Hinewehi: People don’t always understand about how important te reo Māori is as the cornerstone of our culture. It’s a vital part of heritage in this country.
What is the role of music in breaking down the barriers?
Moana: Huge. I call it the soft diplomacy. Take a subject like Te Tiritiand use rhythms and melodies that can draw people into the story. Art creates a safe and fun space to explore critical issues.
Hinewehi: Music has an amazing way of transcending boundaries. When I used to travel overseas promoting my music, I heard that a lot. Without understanding the language, they could feel the emotion and were genuinely moved by it. Music has the power to unite us.
Tami: In my fight for human rights and equality, I’ve found music is a powerful way to deliver a message and is more disarming and can therefore be more effective when people receive it with an open heart.
Moana and Hinewehi, you’ve been staunch advocates for Māori music for a long time. Have there been any experiences that you’ve had over the years as wāhine Māori musicians that have made you raise your eyebrows?
Hinewehi: We went to St Joe’s and were taught to perform by Dame (Miss!) Kingi, so we had a staunch role model. She’s still an inspiration to us.
Moana: Jeez, how much room have you got? If it’s just in terms of te reo, here’s a few…
Being told early on in my career by a radio programmer who was American, that they won’t play “foreign music.” Scrapes over the years with NZ Music Awards.
Being told that if we didn’t change the name on my self-titled album, a German company would sue us for infringing their trademark of the word Moana.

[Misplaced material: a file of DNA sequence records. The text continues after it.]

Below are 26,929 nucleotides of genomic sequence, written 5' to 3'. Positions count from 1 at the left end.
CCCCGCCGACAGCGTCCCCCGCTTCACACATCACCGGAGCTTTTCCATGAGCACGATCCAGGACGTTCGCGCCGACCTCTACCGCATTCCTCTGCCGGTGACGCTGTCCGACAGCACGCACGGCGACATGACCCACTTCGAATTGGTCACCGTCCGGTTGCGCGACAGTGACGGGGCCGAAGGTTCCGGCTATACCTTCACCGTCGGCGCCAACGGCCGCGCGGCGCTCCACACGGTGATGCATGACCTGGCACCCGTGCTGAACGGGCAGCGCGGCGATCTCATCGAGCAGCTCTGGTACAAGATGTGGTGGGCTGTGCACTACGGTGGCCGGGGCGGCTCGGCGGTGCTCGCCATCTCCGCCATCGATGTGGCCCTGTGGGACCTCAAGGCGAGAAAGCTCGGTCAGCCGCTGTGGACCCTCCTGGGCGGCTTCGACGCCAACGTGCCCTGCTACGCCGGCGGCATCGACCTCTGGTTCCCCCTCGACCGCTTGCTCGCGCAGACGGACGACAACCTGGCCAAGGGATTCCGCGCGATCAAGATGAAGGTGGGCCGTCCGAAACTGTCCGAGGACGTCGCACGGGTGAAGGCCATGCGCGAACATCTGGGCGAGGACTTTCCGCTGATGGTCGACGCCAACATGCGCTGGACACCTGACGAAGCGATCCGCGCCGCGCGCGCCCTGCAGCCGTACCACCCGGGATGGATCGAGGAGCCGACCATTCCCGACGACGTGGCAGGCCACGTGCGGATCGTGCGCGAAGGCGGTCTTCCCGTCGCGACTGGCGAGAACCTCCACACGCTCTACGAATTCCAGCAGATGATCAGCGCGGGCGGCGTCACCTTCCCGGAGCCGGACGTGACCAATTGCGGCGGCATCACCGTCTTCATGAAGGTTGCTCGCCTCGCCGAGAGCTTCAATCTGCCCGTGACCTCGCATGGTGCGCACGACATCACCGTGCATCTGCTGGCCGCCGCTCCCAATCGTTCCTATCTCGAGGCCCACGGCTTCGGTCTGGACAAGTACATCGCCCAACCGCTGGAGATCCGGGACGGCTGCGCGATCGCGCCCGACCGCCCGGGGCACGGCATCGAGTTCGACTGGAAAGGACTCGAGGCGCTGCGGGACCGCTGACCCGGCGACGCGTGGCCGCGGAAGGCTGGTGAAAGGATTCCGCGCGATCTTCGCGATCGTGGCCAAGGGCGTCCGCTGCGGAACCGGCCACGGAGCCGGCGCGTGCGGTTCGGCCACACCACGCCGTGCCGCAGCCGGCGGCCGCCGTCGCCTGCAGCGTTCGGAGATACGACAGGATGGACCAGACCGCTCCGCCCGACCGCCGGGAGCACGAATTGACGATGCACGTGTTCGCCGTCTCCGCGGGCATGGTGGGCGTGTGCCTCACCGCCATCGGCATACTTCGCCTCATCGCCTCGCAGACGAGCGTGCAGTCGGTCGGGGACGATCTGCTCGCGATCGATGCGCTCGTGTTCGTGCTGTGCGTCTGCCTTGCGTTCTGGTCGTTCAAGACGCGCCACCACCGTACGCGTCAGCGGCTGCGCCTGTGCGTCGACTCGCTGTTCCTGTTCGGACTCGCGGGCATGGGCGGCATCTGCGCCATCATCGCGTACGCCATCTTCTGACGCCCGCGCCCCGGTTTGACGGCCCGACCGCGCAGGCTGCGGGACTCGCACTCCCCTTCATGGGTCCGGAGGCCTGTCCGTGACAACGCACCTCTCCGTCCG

Being asked by a promoter in Greece just before our band was to perform to make the haka “less scary, nicer.” Yeah, that went down well with the boys.
On a nicer note, getting the Maioha Award up and running through APRA (with no fight at all) is lovely.
And when the former NZ Ambassador to Russia Stuart Prior rang me after a concert to tell us students at the University of Humanities (Moscow) had staged a protest insisting they wanted a Māori Language course there, that was a nice surprise.
Tami, why do you feel that it’s important to be involved with this production? What role do non-Māori New Zealanders have in revitalising te reo?
Tami: As a First Nations Ojibwa, I was completely honoured to be asked to participate. I’m also utterly in awe of the Māori music royalty I’m sharing this stage with- you don’t get any better than this line-up! I just hope I don’t faint from nerves.
What’s your favourite waiata Māori?
Hinewehi: ‘Poi E’ is a fave. I love how it connects us all. And it reminds me of my dear friend Dalvanius who taught me a lot about the industry and that even if you can’t speak te reo it’s a part of all of us. He used to say, “it’s te reo Māori that’s the hero, not us.”
Tami: ‘Te Ahi Kai Pō’ by Ria Hall. It is so incredibly powerful – both her version and Teek’s cover of it at the Silver Scrolls moved me to tears.
Moana: 'Tangihia' by Tama Waipara. It’s beautiful. Evocative.
Do you identify as a feminist/womanist?
Tami: Definitely. I would hope every person identifies as a feminist, as its meaning is, “The belief that men and women should have equal rights and opportunities.” If you aren’t a feminist and don’t want your mother, sisters, daughters, partners treated as an equal and not less than anyone else, there is something fundamentally wrong.
Hinewehi: I see myself as a Māori woman who loves my country and culture. I dislike discrimination in any form, against women, Māori, indigenous people, people of colour. Being a mother has influenced my music.
Moana: “I’m a black pearl, I make my world!” Mana wāhine.
I’ve always been an advocate for reclaiming that traditional Māori concept of balance, where male and female relationships were utterly complementary.
The Auckland Arts Festival’s Tōku Reo Waiata will hit the Auckland Town Hall on the 16thof March. Tickets can be purchased here.
This content was sponsored by the Auckland Arts Festival.Support Villainesse